14 fast-charging stations for electric vehicles go into operation

Fourteen new vehicle DC Fast Charging stations funded by the Department of Natural Resources and Environmental Control have gone into service.

Grants were awarded to several businesses and one Delaware municipality. The chargers will be accessible to the public 24 hours a day and users will pay a fee for powering their vehicles.

The 14 project locations represent a variety of charging location types and manufacturers and are located throughout the state.

The projects selected for funding will be in downtown areas, shopping centers, hotels and traditional fueling areas.

“These charging stations represent the first wave of major investments in Delaware to build out a network of reliable and convenient fast electric vehicle charging stations for our residents and visitors” said Shawn M. Garvin, DNREC Secretary. “It doesn’t stop here. DNREC and DelDOT are working together on an electric vehicle infrastructure plan that will guide future investments and programs to ensure a smooth transition to a cleaner, more equitable transportation system.”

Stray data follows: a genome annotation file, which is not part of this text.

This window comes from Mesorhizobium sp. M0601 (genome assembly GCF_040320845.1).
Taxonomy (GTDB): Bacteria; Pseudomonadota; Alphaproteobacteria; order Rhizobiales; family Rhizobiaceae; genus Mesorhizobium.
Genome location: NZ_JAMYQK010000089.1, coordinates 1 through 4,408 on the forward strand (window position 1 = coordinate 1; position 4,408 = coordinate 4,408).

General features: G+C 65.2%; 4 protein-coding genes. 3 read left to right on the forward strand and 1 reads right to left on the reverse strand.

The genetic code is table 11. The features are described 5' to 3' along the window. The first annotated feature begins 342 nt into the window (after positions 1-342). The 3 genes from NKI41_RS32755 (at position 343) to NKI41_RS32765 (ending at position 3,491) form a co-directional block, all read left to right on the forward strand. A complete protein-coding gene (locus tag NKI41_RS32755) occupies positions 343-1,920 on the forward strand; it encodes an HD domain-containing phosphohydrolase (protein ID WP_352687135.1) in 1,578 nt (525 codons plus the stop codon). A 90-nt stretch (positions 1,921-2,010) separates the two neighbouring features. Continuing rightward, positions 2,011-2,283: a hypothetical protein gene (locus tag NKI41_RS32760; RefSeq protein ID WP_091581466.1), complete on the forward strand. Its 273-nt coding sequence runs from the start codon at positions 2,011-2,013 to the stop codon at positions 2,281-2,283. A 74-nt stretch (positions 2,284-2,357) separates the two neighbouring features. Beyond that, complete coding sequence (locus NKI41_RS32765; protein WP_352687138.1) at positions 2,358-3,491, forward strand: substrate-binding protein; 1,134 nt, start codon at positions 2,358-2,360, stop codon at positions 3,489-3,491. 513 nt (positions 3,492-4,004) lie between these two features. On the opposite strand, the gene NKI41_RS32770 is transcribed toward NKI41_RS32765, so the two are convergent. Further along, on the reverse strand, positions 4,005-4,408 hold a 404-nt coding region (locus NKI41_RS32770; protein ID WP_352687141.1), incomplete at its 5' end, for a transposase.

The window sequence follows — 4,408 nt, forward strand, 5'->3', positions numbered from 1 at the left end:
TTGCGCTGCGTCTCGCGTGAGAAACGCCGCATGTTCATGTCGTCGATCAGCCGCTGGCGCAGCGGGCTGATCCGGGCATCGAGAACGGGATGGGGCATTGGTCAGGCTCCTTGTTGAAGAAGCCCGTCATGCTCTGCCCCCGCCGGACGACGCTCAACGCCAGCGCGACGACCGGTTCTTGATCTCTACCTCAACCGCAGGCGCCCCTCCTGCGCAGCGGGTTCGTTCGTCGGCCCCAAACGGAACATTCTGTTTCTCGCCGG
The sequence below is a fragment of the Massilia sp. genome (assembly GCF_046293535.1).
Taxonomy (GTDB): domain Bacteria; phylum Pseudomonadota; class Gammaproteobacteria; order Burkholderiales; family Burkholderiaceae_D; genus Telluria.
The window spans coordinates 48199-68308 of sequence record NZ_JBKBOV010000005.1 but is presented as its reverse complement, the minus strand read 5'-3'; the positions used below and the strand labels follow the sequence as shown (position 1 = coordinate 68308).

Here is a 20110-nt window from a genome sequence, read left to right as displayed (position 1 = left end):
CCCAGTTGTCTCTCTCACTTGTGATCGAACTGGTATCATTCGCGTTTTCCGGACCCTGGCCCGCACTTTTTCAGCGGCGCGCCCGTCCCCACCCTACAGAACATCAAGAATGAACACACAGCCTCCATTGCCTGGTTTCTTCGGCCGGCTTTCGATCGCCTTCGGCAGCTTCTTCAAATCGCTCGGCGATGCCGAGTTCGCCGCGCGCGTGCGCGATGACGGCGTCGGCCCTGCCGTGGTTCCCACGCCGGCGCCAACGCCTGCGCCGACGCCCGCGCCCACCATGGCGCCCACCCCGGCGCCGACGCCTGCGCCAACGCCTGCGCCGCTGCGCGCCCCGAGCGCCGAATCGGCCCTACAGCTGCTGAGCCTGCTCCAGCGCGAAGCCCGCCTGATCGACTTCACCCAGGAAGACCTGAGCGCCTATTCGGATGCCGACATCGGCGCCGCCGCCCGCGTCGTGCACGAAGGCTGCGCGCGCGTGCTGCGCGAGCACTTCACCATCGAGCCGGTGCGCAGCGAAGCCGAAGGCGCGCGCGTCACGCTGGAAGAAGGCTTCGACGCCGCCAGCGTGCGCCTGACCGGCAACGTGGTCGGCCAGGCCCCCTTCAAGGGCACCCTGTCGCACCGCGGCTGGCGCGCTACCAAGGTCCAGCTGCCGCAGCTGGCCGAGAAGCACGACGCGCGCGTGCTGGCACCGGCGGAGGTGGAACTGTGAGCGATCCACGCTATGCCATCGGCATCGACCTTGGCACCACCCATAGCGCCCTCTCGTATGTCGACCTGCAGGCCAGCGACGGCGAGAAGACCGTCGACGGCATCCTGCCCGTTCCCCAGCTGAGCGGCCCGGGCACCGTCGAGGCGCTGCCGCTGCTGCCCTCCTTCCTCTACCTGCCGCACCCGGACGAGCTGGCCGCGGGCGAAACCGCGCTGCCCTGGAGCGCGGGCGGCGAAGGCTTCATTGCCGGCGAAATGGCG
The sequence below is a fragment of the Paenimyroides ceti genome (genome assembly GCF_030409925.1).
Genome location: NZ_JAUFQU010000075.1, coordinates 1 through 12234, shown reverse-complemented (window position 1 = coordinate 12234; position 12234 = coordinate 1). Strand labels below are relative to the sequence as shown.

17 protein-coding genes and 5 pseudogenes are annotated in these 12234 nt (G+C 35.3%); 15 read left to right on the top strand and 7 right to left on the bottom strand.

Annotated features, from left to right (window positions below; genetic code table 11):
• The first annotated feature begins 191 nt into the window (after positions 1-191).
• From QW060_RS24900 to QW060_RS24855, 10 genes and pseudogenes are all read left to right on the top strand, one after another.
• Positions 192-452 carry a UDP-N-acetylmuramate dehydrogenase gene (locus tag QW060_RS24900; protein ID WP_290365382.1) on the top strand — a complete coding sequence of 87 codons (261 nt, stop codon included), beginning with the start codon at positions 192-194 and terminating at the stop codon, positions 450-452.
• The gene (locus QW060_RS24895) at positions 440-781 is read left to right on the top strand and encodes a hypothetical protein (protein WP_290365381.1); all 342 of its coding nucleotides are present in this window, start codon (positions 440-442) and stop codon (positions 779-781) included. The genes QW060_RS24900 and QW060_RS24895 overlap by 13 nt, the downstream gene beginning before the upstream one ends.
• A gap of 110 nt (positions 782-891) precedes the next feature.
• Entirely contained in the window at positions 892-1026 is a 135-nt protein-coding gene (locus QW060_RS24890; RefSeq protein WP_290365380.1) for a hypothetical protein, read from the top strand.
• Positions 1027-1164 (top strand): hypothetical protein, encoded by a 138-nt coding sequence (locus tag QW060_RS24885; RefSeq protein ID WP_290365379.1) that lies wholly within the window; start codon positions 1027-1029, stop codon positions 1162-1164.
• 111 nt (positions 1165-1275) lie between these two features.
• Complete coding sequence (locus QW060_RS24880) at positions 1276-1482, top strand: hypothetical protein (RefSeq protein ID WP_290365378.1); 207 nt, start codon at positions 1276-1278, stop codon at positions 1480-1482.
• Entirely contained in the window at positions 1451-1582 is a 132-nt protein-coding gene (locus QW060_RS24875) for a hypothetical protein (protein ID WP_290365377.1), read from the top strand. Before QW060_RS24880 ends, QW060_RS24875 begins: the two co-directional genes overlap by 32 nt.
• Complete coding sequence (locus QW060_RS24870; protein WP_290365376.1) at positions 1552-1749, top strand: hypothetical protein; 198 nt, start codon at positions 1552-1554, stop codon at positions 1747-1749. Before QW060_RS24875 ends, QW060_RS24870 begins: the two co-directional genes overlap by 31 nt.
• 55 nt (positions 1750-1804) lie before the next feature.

Transportation is the largest single source of greenhouse gas emissions in Delaware, according to DNREC. Building out the state’s charging network will accommodate the growing number of electric vehicle.

The funding builds upon Delaware Clean Transportation Incentive Programs, which include rebates for light-duty vehicles and Level 2 charging stations. Funding for the DC Fast Charging Stations comes from the Environmental Mitigation Trust, a negotiated settlement between Volkswagen and the federal government.

The installations come amid a controversy over a plan to end sales of gas-powered vehicles in 2035. Republican legislators are leading the charge to halt the ban, which would also require dealers to have more than a third of their new vehicles on the lot to be EVs. Court challenges are also expected.

Electric vebicles, other than vehicles from Tesla, have been in short supply and are

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